Why does this matter? It has always mattered that the police deploy only those policies that work effectively, but as resources decline dramatically as a result of the economic downturn, the failure to use evidence to focus policing where it can have greatest effect is an abject failure to protect our communities. In the 1960’s police leaders like O.W. Wilson in the USA argued that the police would be most effective if they patrolled randomly (to create a deterrent effect), responded rapidly to calls (to catch offenders) and investigated crimes reported to them. Wilson’s recipe for effective policing was demonstrated not to work effectively by a series of studies in the 1970’s. Random patrol is just that – random and not very effective at reducing crime. Rapid response rarely catches offenders – it is not the speed but the strategy of attendance that can deliver this. Reactive investigation, in the 1970’s, produced little more than witnesses provided (DNA has since changed this for the better). Moreover, Wilson’s model had some substantial ‘backfire’ effects: random patrol was often a spur to stop and search practices that provoked accusations of racism from minority communities. Rapid response built a ‘fire brigade’ mentality that avoided a more thoughtful problem solving, which might have prevented repeated attendance. Finally, the detections culture led to administrative corruption with creative accounting on the crime figures.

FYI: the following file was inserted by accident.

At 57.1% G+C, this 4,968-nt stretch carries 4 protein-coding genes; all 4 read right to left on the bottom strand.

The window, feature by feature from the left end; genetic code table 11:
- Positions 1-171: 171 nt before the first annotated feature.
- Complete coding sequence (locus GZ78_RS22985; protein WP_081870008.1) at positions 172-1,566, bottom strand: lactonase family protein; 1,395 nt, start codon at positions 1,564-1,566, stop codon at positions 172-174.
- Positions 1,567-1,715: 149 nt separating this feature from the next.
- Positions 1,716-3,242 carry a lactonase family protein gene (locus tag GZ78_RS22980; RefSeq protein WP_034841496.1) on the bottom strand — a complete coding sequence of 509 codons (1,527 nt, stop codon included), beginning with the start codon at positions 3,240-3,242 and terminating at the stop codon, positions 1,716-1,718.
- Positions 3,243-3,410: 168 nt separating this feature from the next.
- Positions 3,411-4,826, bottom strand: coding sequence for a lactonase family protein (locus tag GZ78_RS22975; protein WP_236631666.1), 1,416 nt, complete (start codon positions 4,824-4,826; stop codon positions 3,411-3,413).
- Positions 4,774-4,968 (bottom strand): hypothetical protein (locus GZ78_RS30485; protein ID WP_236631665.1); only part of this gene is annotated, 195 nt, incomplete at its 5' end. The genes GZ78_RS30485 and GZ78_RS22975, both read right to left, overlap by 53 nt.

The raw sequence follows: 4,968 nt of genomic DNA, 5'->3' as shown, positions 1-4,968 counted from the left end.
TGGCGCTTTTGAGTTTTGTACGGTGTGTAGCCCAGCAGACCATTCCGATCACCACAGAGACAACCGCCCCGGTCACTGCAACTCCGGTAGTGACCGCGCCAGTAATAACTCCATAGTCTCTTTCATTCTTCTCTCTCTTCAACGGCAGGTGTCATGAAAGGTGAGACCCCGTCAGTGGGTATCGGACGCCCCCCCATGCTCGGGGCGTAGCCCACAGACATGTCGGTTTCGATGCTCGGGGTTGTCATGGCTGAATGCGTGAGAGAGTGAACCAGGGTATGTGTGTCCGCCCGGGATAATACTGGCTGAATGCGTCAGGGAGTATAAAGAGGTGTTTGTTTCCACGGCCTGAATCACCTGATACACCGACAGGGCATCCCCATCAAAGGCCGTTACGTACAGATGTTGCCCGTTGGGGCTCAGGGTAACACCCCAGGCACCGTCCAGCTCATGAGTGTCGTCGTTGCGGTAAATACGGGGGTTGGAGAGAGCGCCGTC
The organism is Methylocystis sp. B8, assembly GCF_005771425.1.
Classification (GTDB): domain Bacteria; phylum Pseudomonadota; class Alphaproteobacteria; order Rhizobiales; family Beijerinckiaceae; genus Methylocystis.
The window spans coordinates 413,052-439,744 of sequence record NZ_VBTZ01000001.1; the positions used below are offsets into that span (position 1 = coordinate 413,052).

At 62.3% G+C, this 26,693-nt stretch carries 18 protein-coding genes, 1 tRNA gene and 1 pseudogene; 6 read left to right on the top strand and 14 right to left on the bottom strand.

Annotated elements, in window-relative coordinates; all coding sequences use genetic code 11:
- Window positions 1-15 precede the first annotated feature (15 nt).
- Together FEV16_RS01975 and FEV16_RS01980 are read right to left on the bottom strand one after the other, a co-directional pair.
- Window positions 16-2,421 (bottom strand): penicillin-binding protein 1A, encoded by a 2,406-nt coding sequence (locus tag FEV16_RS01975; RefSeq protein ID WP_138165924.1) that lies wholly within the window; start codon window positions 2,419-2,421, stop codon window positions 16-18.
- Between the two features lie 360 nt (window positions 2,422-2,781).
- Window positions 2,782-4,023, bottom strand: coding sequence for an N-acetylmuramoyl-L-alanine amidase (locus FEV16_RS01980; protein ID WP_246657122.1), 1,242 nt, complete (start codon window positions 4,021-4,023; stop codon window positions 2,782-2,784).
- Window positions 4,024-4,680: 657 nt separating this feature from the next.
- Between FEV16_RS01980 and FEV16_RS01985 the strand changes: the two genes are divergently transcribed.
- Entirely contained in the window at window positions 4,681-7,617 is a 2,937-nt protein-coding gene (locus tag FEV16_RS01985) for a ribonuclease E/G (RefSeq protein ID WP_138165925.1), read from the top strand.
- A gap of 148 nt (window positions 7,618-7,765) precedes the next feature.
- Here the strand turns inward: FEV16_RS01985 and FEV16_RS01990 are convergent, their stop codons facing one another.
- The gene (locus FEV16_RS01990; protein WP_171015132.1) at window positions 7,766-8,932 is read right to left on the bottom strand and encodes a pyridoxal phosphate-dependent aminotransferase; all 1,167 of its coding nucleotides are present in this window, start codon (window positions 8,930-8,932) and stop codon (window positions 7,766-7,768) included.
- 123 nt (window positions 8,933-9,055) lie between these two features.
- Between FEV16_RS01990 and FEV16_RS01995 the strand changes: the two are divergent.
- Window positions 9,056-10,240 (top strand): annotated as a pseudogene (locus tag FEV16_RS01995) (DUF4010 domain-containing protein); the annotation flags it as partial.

In the 60 years since Wilson published his seminal book “Police Administration”, there has been a revolution in evidence about what works in policing. There are some academics and commentators that assert that the police don’t prevent crime. Politicians are apt to pay them more attention when they are making deep cuts to police numbers. However, the weight of evidence now suggests that the police can be highly effective at crime prevention if they adopt a set of strategies and tactics utilizing techniques such as problem solving and focus on high crime places, highly prolific or risky offenders, the most vulnerable victims and on sustaining their legitimacy in the eyes of the public they serve. If you doubt me, I suggest you have a look at the Matrix (no relationship to the film of that name!).